Jeanine Ferreira – winner of the RAHM Contest in Dublin 2019 – talks about her RAHM adventure and the effect it had on her personal as well as professional life. She also addresses her experiences with the corporate world in South Africa as LGBT+ women.
Executive Head – Segment Marketing
Shortly about Jeanine
I was born and raised in South Africa and grew up in a small town in the Northwest Province. I studied Business Communications and have been lucky enough to grow my career in exceptional, international businesses, being surrounded by people who believed in me. I have 13 years’ experience in Commercial, Digital and Brand Marketing across automotive, IT, finance and most recently telco.
Sara: Jeanine, you just won the RAHM Contest in Dublin, congratulations on convincing the other contestants and the jury alike. What has changed for you since/ How did it feel?
Jeanine: The format of this competition just reminded me again that (wo)man is not an island. Relying on strangers to judge your abilities and leadership skills is daunting. I don’t think as leaders we look in the mirror enough to see how we show up… Since winning the contest, I have been acutely aware of the responsibility I have to be an example and role model for other LGBT+ professionals. It has put extra pressure on me, but it is something I accept with open arms. Someone fought for me to be here. I am dedicated to being someone’s someone.
People still get uncomfortable when I speak about my wife and kids, my family is described as “alternative”…So I continue… and I will do that until we get the same respect.
You are one of the youngest female executives in Vodacom and the most senior “out” leader in the company. Despite your strong position, what difficulties are you exposed to on a daily basis being an LGBT+ in corporate South Africa?
In South Africa, the marginalisation does not stop with LGBT+ professionals. Women are still fighting for their rightful position at the table too. We have come a long way, but it takes time to change a society. Patriarchy is still very rife and it rears it’s head every now and then, even in boardrooms. People still get uncomfortable when I speak about my wife and kids, my family is described as “alternative”…So I continue… and I will do that until we get the same respect.
The future is female. We will be there.
As an LGBT+ woman, how do you experience your position of being a role model for young employees?
I feel the role of LBT women in the LGBT+ society has changed over the last couple of years. Historically, we played a supportive role and were happy to do so. Expectations and goals have changed and we are stepping up to the challenge. Young women want to see someone like them succeed whilst being different and comfortable in their own skin. Being able to bring your whole authentic self to work does not only make you happier, but it is proven to increase productivity. The future is female. We will be there.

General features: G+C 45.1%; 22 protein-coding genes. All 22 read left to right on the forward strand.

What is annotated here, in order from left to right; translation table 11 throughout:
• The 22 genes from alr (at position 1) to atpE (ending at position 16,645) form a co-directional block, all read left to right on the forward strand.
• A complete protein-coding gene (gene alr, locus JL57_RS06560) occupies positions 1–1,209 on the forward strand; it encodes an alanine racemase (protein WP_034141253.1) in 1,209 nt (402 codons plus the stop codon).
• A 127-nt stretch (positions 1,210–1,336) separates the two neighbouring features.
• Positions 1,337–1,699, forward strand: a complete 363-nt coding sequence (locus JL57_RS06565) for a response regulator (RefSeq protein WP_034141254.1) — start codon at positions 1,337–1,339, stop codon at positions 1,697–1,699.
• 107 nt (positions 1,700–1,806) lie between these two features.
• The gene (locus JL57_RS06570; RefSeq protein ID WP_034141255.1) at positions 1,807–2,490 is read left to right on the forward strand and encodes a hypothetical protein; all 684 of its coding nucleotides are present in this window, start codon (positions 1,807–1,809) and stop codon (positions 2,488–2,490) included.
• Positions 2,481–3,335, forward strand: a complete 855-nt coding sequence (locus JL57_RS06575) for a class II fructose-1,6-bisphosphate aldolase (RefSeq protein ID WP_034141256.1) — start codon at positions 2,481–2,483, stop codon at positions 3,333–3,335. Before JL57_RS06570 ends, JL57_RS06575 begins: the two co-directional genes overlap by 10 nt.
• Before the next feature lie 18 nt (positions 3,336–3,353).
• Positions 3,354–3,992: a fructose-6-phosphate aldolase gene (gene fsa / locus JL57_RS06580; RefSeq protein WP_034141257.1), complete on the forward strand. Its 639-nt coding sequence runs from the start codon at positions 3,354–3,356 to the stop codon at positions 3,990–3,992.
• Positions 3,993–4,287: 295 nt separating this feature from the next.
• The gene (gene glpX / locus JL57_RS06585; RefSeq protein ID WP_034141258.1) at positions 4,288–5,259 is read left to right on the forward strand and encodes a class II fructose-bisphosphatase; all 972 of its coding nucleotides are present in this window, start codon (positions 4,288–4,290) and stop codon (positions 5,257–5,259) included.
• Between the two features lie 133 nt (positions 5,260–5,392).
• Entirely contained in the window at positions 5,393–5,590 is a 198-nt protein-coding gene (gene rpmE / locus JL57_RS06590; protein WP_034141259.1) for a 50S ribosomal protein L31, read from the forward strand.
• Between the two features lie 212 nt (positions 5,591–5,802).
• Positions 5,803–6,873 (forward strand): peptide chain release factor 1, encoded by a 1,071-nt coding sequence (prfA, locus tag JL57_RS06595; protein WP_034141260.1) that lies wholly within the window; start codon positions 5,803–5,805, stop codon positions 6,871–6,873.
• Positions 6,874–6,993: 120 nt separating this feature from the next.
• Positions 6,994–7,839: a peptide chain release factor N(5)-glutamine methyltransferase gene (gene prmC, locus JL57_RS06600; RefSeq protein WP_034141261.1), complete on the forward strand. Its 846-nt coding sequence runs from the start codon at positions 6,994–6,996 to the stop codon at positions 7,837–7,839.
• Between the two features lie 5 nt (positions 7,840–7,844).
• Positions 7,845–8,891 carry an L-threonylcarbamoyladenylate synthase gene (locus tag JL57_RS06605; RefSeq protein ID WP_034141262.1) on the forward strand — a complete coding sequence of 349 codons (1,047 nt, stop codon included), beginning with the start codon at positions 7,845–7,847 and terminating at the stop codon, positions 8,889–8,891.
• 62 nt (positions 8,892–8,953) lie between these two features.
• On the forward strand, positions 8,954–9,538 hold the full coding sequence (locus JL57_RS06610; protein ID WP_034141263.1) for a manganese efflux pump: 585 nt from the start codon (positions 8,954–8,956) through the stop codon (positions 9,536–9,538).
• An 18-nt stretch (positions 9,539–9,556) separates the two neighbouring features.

In comparison to the current situation in Occident – e.g. Prince William’s unwavering support to the LGBT+ community (source) – how would you describe the perception of the LGBT+ movement in South Africa? What would be the major issues that need to be addressed?
South Africa has a fantastic constitution. The LGBT+ community is legally protected, we are, by law allowed to get married and have equal rights to everyone else in the country. The issue is that these rights were legally obtained and not voted for by society. I am not 100% sure that we would have been in the same situation if we had a referendum like in Ireland for example. There is still a big undertone of homophobia. Issues like corrective rape are not being dealt with efficiently and the perception that being gay is “unafrican” or against religioun are still very prevalent. There is however a younger generation rising that is going to change things. Watch this space…
You have worked in many big companies such as Vodafone and Peugeot. What are the differences you felt in the perception of diversity and inclusion?
Vodafone is the best company I have ever worked for with regards to diversity and inclusion. They have made a concerted effort to offer an equal playing field to their employees, regardless of gender, race, orientation or disability. Various CEO’s and MD’s have stood up and pledged their support in public. Former Group CEO Vittorio Colao started a movement with Nick Read now taking it further. The late Bob Collymore, took a stand in Kenya where it is not popular to support the community.
Vodafone is a top employer for LGBT+ inclusion and it is an accolade we are very proud of! I have also had the opportunity to engage with other International companies and must give a shoutout to Google, Accenture and EY for their fantastic programmes and policies.
I also got the acknowledgement that I can be exactly who I am and be taken seriously, which is something I think we all struggle with at some stage.
How do you think the RAHM Contest is going to impact your personal and professional life? What are your greatest take-aways from the Contest?
Personally, I have made so many new friends, my life will never be the same again! I also got the acknowledgement that I can be exactly who I am and be taken seriously, which is something I think we all struggle with at some stage. Professionally this was an experience that I wish I could give all LGBT+ professionals. Being taken out of your comfort zone and having your boundaries pushed like that, makes you see things differently. You are forced to take a stand, be innovative and creative and really dissect current LGBT+ issues to find workable solutions. Walking away with a great network, mentors, coaches and opportunities is really the cherry on top!
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